The impact of health promotion on trachoma knowledge, attitudes and practice (KAP) of staff in three work settings in remote Indigenous communities in the Northern Territory
AuthorLange, FD; Jones, K; Ritte, R; Brown, HE; Taylor, HR
Source TitlePLoS Neglected Tropical Diseases
PublisherPUBLIC LIBRARY SCIENCE
AffiliationMelbourne School of Population and Global Health
Document TypeJournal Article
CitationsLange, F. D., Jones, K., Ritte, R., Brown, H. E. & Taylor, H. R. (2017). The impact of health promotion on trachoma knowledge, attitudes and practice (KAP) of staff in three work settings in remote Indigenous communities in the Northern Territory. PLOS NEGLECTED TROPICAL DISEASES, 11 (5), https://doi.org/10.1371/journal.pntd.0005503.
Access StatusOpen Access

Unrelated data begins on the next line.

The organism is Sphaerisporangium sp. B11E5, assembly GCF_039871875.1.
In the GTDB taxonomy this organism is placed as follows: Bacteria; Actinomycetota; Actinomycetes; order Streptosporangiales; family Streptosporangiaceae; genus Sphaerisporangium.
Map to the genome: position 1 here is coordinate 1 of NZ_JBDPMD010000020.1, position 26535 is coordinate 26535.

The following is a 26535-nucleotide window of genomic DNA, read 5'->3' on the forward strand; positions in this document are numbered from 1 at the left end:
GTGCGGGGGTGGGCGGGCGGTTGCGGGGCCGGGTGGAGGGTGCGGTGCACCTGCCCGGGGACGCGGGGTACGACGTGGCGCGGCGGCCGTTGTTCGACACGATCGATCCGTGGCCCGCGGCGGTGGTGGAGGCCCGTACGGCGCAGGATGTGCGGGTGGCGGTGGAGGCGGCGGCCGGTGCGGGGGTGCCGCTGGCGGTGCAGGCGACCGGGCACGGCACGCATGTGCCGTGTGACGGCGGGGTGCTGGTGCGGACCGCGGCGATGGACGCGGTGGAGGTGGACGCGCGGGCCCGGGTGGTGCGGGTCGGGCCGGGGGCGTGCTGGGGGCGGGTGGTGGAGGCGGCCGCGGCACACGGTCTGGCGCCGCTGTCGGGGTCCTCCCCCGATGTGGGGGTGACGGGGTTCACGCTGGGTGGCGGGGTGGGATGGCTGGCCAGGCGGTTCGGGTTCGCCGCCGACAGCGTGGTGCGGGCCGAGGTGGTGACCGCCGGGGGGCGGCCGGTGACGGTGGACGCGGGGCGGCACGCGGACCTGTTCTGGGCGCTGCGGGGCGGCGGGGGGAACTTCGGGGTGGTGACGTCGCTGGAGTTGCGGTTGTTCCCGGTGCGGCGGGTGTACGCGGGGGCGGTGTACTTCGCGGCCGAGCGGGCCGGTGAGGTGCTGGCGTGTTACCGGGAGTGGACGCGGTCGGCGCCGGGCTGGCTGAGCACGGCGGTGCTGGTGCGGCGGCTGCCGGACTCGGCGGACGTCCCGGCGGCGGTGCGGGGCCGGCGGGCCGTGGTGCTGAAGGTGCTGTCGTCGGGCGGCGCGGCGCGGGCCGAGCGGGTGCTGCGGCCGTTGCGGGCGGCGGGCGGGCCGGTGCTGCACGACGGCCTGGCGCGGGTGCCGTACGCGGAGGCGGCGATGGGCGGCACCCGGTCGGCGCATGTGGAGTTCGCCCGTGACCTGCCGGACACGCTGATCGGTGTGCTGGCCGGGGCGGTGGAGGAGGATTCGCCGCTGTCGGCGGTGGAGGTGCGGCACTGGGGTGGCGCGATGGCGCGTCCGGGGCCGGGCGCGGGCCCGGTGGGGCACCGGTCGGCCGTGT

BACKGROUND: Globally, trachoma is the leading cause of infectious blindness and Australia is the only developed country with endemic trachoma. It is found in remote Indigenous communities burdened with poverty, overcrowding and poor hygiene. Lack of culturally appropriate health promotion, a small trachoma workforce and lack of awareness and support for trachoma elimination in general, were early barriers. METHODS: A cross-sectional pre-post study using a convenience sample, was conducted in clinics, schools and community work-settings from 63 of the 82 remote Aboriginal communities identified as being at risk of trachoma in the Northern Territory (NT). The study assessed the effect of a multi-component health promotion strategy aimed at increasing knowledge, attitude and practice amongst health, education and community support settings staff. Data were collected between 2010 and 2012. The health promotion initiatives were introduced in communities in staggered delivery over a one-year period; 272 participants were surveyed at baseline and 261 at follow-up. RESULTS: Trachoma related knowledge, attitudes and practice increased across all settings and for all primary outcome measures. Across all settings, there was a significant increase in the proportion of participants reporting the most important thing to do if a child has a 'dirty' face is to 'wash it every time its dirty' (61.6% cf 69.7%; X2p = 0.047), a significant reduction in the proportion of respondents answering 'no' to the question "Is it normal for kids to have dirty faces in your community' (40.5% cf 29.6%; X2p = 0.009) and a significant increase in reported capacity to teach others about trachoma prevention (70.8% cf 83.3%; X2p <0.001). CONCLUSION: Health promotion was associated with increased trachoma knowledge, attitude and practice amongst health, education and community support staff working with children and in remote NT communities. In the early stages of the trachoma health promotion program, this increased trachoma awareness and improved local workforce capacity and support for trachoma elimination in three health promotion settings in remote communities in the NT.
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